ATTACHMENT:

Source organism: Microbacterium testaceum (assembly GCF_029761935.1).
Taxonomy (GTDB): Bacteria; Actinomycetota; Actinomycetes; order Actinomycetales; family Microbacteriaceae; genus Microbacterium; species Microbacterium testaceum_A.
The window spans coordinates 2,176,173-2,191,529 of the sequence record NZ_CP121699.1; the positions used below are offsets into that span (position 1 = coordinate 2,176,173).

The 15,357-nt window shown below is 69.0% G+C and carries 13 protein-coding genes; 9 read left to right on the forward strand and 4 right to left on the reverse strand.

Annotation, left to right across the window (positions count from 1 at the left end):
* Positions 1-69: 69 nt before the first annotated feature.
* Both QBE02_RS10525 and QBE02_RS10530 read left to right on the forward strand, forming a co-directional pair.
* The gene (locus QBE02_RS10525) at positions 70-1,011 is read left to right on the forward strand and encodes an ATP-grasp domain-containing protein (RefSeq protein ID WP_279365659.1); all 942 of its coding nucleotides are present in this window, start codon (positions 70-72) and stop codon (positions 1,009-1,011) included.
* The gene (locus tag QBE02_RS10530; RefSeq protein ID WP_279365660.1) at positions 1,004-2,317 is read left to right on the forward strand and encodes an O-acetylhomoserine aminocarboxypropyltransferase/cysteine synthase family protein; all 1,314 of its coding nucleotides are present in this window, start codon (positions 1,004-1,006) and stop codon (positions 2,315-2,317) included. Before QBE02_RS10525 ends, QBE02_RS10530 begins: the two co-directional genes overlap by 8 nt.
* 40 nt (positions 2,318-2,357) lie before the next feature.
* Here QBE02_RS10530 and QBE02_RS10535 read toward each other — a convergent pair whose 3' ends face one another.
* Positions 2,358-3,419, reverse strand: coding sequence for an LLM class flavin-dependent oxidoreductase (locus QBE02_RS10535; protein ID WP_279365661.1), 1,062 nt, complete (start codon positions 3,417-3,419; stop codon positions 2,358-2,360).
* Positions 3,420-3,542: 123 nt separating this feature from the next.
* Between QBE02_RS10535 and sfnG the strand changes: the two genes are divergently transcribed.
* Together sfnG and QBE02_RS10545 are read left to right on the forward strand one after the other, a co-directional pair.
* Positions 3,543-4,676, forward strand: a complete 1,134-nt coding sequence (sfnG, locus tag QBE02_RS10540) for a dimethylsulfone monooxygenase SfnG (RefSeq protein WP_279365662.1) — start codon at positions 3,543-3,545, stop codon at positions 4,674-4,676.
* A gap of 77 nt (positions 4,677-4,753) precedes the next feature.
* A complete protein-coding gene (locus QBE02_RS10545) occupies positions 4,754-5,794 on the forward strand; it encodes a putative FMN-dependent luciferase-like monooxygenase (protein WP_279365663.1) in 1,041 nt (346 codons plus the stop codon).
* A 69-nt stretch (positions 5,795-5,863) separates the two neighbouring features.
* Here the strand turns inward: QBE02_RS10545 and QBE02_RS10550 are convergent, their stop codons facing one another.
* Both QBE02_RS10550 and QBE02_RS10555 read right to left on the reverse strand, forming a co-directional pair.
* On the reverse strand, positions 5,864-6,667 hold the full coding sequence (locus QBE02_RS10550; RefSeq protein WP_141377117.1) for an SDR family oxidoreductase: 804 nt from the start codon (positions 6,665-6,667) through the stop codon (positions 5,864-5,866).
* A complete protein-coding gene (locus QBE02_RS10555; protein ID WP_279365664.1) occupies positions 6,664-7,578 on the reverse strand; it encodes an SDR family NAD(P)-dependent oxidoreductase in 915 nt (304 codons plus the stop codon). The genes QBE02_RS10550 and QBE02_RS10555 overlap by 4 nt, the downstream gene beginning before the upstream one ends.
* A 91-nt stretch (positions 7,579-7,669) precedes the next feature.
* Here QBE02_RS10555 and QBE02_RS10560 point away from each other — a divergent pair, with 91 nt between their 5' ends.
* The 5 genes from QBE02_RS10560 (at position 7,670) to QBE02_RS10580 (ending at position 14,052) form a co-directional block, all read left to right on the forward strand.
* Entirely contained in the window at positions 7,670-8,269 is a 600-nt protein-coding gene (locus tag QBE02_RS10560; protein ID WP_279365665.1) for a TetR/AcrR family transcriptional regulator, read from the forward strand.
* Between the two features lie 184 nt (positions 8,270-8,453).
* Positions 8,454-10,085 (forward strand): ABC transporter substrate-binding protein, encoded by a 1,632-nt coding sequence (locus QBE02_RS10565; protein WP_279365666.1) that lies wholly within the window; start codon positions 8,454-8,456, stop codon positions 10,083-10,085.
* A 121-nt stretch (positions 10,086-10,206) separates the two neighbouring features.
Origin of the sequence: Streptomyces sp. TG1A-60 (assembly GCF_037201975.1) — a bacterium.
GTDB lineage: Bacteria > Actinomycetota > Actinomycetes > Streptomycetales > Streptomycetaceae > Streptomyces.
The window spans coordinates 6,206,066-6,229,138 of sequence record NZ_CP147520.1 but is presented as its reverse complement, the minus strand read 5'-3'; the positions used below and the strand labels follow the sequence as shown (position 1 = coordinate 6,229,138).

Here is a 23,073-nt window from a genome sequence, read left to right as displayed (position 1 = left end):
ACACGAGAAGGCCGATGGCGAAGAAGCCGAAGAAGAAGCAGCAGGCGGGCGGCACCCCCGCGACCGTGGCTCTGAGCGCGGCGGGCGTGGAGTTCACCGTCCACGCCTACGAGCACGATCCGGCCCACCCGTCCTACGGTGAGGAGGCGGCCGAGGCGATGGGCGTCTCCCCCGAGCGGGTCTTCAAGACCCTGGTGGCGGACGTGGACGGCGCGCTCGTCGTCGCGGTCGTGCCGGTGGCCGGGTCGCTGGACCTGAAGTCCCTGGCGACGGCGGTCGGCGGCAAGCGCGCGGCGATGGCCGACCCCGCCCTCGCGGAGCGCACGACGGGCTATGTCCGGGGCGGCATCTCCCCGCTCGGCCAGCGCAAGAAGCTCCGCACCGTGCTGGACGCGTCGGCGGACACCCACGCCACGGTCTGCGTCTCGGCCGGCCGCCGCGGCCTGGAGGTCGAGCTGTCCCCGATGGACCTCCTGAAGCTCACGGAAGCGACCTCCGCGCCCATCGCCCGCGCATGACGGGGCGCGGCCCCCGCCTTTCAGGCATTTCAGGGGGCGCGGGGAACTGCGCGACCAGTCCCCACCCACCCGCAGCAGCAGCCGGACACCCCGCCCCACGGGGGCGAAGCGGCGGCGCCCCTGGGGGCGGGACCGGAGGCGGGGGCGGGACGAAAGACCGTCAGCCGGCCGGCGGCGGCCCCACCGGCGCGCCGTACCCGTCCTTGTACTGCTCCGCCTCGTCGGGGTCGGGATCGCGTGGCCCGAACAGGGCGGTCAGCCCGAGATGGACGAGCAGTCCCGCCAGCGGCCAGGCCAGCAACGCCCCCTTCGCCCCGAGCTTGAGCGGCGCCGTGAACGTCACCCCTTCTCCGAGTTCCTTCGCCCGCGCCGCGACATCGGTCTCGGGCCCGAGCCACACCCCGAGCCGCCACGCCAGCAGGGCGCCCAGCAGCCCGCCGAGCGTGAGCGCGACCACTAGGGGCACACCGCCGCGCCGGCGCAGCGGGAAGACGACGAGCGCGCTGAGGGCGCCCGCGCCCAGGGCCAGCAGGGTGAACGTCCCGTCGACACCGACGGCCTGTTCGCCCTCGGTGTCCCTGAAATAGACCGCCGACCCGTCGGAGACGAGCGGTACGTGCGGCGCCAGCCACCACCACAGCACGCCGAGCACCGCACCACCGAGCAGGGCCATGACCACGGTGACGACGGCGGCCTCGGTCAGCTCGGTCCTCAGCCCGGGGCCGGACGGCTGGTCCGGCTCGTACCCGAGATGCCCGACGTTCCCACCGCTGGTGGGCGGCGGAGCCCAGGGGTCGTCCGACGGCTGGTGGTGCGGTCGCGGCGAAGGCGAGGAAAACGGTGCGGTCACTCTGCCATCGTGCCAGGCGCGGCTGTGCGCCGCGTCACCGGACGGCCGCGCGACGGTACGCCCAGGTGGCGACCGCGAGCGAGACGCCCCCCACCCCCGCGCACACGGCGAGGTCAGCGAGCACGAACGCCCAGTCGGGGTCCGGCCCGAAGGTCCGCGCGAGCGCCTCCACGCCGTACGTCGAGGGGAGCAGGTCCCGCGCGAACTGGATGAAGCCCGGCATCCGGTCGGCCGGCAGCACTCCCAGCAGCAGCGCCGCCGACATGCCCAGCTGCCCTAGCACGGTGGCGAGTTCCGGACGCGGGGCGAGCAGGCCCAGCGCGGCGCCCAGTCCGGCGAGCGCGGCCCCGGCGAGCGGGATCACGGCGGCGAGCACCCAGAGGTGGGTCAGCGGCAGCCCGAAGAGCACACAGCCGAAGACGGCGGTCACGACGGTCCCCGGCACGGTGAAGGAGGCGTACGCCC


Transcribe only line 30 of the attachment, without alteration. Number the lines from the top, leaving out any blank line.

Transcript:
* A 121-nt stretch (positions 10,086-10,206) separates the two neighbouring features.